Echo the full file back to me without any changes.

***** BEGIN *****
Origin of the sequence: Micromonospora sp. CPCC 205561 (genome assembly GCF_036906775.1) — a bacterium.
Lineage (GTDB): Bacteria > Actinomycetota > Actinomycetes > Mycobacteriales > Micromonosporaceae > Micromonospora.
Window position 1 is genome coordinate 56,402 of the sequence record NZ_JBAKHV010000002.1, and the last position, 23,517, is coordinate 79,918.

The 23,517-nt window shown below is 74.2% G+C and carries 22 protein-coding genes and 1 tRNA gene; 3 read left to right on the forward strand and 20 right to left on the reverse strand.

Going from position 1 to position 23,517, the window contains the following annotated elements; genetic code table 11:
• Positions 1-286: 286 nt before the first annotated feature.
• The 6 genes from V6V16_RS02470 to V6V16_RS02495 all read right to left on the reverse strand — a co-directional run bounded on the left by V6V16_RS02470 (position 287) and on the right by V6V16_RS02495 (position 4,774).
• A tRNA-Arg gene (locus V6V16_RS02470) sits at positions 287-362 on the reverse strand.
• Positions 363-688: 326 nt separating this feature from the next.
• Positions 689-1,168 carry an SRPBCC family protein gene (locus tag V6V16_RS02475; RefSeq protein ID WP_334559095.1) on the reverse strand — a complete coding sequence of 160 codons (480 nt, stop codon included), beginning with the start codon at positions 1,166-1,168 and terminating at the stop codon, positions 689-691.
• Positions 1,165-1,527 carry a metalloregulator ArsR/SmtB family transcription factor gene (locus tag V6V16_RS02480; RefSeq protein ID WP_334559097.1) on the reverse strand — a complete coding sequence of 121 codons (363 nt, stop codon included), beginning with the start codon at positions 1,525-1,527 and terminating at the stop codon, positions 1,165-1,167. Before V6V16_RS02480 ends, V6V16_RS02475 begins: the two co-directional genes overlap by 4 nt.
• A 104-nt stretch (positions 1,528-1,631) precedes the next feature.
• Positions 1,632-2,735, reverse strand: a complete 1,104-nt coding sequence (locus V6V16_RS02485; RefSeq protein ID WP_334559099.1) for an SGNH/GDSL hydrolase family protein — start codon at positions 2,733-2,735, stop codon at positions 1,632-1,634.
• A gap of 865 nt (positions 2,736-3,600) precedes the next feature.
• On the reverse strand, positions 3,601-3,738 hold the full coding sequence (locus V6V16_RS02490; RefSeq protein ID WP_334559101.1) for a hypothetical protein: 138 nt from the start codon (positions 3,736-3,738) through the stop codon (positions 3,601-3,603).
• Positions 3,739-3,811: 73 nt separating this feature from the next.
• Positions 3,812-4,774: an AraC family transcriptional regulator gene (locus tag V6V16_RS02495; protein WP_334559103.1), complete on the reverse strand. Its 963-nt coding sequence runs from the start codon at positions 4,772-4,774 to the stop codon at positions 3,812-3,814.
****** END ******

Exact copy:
Origin of the sequence: Micromonospora sp. CPCC 205561 (genome assembly GCF_036906775.1) — a bacterium.
Lineage (GTDB): Bacteria > Actinomycetota > Actinomycetes > Mycobacteriales > Micromonosporaceae > Micromonospora.
Window position 1 is genome coordinate 56,402 of the sequence record NZ_JBAKHV010000002.1, and the last position, 23,517, is coordinate 79,918.

The 23,517-nt window shown below is 74.2% G+C and carries 22 protein-coding genes and 1 tRNA gene; 3 read left to right on the forward strand and 20 right to left on the reverse strand.

Going from position 1 to position 23,517, the window contains the following annotated elements; genetic code table 11:
• Positions 1-286: 286 nt before the first annotated feature.
• The 6 genes from V6V16_RS02470 to V6V16_RS02495 all read right to left on the reverse strand — a co-directional run bounded on the left by V6V16_RS02470 (position 287) and on the right by V6V16_RS02495 (position 4,774).
• A tRNA-Arg gene (locus V6V16_RS02470) sits at positions 287-362 on the reverse strand.
• Positions 363-688: 326 nt separating this feature from the next.
• Positions 689-1,168 carry an SRPBCC family protein gene (locus tag V6V16_RS02475; RefSeq protein ID WP_334559095.1) on the reverse strand — a complete coding sequence of 160 codons (480 nt, stop codon included), beginning with the start codon at positions 1,166-1,168 and terminating at the stop codon, positions 689-691.
• Positions 1,165-1,527 carry a metalloregulator ArsR/SmtB family transcription factor gene (locus tag V6V16_RS02480; RefSeq protein ID WP_334559097.1) on the reverse strand — a complete coding sequence of 121 codons (363 nt, stop codon included), beginning with the start codon at positions 1,525-1,527 and terminating at the stop codon, positions 1,165-1,167. Before V6V16_RS02480 ends, V6V16_RS02475 begins: the two co-directional genes overlap by 4 nt.
• A 104-nt stretch (positions 1,528-1,631) precedes the next feature.
• Positions 1,632-2,735, reverse strand: a complete 1,104-nt coding sequence (locus V6V16_RS02485; RefSeq protein ID WP_334559099.1) for an SGNH/GDSL hydrolase family protein — start codon at positions 2,733-2,735, stop codon at positions 1,632-1,634.
• A gap of 865 nt (positions 2,736-3,600) precedes the next feature.
• On the reverse strand, positions 3,601-3,738 hold the full coding sequence (locus V6V16_RS02490; RefSeq protein ID WP_334559101.1) for a hypothetical protein: 138 nt from the start codon (positions 3,736-3,738) through the stop codon (positions 3,601-3,603).
• Positions 3,739-3,811: 73 nt separating this feature from the next.
• Positions 3,812-4,774: an AraC family transcriptional regulator gene (locus tag V6V16_RS02495; protein WP_334559103.1), complete on the reverse strand. Its 963-nt coding sequence runs from the start codon at positions 4,772-4,774 to the stop codon at positions 3,812-3,814.